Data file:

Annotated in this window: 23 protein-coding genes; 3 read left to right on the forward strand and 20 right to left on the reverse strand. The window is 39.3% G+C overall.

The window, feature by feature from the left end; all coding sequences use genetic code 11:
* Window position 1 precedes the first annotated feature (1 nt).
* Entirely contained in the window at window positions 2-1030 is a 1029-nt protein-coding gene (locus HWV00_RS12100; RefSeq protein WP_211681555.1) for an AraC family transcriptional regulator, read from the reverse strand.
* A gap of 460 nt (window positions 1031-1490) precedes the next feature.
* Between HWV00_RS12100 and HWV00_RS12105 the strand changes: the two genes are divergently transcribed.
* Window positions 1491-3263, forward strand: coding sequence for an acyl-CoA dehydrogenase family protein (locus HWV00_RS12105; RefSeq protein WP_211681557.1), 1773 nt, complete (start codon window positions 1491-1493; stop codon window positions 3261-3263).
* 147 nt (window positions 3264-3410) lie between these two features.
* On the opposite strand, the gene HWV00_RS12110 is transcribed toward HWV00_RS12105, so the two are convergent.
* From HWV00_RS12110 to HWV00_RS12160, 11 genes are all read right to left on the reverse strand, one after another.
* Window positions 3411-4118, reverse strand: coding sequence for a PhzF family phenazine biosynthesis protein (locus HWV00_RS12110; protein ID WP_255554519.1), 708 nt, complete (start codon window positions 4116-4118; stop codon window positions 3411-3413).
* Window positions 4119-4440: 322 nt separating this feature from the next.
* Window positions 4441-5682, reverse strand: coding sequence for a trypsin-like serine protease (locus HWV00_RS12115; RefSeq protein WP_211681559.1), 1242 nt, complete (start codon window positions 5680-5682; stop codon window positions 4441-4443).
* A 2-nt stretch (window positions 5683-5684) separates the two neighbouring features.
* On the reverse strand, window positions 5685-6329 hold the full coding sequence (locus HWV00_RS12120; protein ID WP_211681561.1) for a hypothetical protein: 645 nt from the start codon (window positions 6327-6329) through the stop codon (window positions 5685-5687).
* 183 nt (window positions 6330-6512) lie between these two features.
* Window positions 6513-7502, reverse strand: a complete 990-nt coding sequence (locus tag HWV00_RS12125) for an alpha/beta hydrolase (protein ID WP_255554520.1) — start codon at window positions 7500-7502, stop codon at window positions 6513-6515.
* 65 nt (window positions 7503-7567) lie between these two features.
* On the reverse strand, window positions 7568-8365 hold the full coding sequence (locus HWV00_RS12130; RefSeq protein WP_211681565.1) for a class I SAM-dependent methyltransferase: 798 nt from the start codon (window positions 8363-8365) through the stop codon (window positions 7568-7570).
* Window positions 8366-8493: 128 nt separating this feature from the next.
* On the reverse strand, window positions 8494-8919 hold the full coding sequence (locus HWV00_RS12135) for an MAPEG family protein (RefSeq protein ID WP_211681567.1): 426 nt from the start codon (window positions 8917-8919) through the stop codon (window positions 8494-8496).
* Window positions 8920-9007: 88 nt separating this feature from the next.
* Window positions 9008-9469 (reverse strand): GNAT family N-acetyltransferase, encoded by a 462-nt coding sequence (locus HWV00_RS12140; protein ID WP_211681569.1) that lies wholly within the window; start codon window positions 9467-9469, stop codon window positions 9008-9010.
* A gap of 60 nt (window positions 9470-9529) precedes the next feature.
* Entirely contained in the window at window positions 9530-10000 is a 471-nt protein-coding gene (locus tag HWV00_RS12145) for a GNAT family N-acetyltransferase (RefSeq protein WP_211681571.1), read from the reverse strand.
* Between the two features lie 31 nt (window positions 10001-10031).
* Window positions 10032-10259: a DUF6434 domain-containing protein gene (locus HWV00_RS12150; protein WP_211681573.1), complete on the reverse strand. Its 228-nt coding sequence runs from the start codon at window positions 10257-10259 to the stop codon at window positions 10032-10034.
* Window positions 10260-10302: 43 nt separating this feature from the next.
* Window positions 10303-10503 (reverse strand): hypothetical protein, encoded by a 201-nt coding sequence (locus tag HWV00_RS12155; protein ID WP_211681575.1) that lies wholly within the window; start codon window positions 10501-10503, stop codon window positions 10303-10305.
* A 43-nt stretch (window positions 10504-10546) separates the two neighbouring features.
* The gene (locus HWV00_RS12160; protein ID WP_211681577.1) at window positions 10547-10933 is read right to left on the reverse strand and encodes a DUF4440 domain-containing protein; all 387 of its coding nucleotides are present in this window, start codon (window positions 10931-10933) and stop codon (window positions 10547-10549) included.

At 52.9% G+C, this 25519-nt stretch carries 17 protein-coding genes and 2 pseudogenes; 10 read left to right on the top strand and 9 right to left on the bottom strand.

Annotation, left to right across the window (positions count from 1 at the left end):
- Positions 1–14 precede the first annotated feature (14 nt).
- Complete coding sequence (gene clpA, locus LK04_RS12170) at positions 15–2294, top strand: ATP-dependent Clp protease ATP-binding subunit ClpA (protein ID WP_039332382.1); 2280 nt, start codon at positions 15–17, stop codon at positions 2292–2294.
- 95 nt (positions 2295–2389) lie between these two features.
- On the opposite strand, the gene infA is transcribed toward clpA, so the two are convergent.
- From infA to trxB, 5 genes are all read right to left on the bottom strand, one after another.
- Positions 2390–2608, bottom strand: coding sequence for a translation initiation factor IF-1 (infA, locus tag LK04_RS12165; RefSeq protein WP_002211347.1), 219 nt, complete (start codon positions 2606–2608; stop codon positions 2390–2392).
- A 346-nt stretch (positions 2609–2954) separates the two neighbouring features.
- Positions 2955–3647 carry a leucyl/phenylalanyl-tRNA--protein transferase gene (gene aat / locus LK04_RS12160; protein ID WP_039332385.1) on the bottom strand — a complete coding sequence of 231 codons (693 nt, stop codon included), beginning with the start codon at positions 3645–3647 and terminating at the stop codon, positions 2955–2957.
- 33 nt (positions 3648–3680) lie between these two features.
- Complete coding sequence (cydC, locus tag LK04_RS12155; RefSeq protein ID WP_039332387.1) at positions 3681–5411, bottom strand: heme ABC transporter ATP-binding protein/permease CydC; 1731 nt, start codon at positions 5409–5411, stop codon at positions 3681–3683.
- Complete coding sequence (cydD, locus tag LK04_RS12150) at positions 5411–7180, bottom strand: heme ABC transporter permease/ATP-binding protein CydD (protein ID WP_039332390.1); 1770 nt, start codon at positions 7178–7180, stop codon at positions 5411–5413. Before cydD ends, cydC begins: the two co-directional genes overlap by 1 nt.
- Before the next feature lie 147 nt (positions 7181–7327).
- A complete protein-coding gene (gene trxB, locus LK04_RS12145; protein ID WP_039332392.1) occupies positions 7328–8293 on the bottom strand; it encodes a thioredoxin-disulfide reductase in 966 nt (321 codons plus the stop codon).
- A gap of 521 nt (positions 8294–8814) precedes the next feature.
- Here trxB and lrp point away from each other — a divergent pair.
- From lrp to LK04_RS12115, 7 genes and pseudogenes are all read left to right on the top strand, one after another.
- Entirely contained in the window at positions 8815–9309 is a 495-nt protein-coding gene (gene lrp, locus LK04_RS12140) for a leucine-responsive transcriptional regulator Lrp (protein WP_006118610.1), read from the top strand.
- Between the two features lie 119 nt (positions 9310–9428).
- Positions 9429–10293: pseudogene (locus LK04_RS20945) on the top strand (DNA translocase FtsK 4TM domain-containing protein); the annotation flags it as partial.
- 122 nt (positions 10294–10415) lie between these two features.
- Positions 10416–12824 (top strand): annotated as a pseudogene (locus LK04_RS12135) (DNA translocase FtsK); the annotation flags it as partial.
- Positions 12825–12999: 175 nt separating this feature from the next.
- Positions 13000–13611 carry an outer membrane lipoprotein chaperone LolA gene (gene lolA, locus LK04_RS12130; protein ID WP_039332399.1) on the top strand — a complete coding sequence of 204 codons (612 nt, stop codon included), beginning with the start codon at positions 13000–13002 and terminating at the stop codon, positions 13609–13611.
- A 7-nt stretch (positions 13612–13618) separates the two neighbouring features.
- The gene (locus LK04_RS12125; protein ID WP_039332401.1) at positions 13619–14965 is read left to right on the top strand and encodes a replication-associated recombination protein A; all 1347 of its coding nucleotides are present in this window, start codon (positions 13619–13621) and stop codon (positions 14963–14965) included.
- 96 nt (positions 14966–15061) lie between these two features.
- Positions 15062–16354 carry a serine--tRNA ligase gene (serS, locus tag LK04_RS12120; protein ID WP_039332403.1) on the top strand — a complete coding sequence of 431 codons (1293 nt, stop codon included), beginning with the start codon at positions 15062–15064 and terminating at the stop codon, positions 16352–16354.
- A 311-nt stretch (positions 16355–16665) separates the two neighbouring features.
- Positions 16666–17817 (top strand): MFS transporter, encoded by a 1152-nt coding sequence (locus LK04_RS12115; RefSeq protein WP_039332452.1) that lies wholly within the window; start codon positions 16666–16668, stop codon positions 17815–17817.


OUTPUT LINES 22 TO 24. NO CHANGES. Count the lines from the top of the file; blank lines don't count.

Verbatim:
* Window positions 8920-9007: 88 nt separating this feature from the next.
* Window positions 9008-9469 (reverse strand): GNAT family N-acetyltransferase, encoded by a 462-nt coding sequence (locus HWV00_RS12140; protein ID WP_211681569.1) that lies wholly within the window; start codon window positions 9467-9469, stop codon window positions 9008-9010.
* A gap of 60 nt (window positions 9470-9529) precedes the next feature.